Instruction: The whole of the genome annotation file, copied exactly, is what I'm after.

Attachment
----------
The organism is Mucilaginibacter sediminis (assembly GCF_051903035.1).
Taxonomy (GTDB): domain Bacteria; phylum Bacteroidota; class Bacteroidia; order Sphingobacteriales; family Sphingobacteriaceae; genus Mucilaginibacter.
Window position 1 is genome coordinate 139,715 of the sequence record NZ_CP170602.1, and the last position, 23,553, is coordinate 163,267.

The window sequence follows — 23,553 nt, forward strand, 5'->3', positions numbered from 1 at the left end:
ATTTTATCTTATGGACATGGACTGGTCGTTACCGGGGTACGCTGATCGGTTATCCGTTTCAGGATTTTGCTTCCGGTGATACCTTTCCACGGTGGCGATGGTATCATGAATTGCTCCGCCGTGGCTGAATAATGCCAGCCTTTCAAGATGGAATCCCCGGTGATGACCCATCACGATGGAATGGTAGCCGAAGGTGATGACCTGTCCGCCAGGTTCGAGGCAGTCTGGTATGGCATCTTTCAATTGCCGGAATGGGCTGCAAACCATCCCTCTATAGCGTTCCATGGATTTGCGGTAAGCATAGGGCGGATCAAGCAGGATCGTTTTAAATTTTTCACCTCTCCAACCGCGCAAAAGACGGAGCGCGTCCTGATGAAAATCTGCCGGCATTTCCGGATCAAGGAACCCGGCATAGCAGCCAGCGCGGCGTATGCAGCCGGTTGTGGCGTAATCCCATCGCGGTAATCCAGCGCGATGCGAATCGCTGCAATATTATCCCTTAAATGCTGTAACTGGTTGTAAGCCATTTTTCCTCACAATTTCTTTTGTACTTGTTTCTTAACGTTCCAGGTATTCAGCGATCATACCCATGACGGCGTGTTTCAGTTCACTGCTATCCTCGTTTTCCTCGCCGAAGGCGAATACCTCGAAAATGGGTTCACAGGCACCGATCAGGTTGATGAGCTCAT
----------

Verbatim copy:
The organism is Mucilaginibacter sediminis (assembly GCF_051903035.1).
Taxonomy (GTDB): domain Bacteria; phylum Bacteroidota; class Bacteroidia; order Sphingobacteriales; family Sphingobacteriaceae; genus Mucilaginibacter.
Window position 1 is genome coordinate 139,715 of the sequence record NZ_CP170602.1, and the last position, 23,553, is coordinate 163,267.

The window sequence follows — 23,553 nt, forward strand, 5'->3', positions numbered from 1 at the left end:
ATTTTATCTTATGGACATGGACTGGTCGTTACCGGGGTACGCTGATCGGTTATCCGTTTCAGGATTTTGCTTCCGGTGATACCTTTCCACGGTGGCGATGGTATCATGAATTGCTCCGCCGTGGCTGAATAATGCCAGCCTTTCAAGATGGAATCCCCGGTGATGACCCATCACGATGGAATGGTAGCCGAAGGTGATGACCTGTCCGCCAGGTTCGAGGCAGTCTGGTATGGCATCTTTCAATTGCCGGAATGGGCTGCAAACCATCCCTCTATAGCGTTCCATGGATTTGCGGTAAGCATAGGGCGGATCAAGCAGGATCGTTTTAAATTTTTCACCTCTCCAACCGCGCAAAAGACGGAGCGCGTCCTGATGAAAATCTGCCGGCATTTCCGGATCAAGGAACCCGGCATAGCAGCCAGCGCGGCGTATGCAGCCGGTTGTGGCGTAATCCCATCGCGGTAATCCAGCGCGATGCGAATCGCTGCAATATTATCCCTTAAATGCTGTAACTGGTTGTAAGCCATTTTTCCTCACAATTTCTTTTGTACTTGTTTCTTAACGTTCCAGGTATTCAGCGATCATACCCATGACGGCGTGTTTCAGTTCACTGCTATCCTCGTTTTCCTCGCCGAAGGCGAATACCTCGAAAATGGGTTCACAGGCACCGATCAGGTTGATGAGCTCAT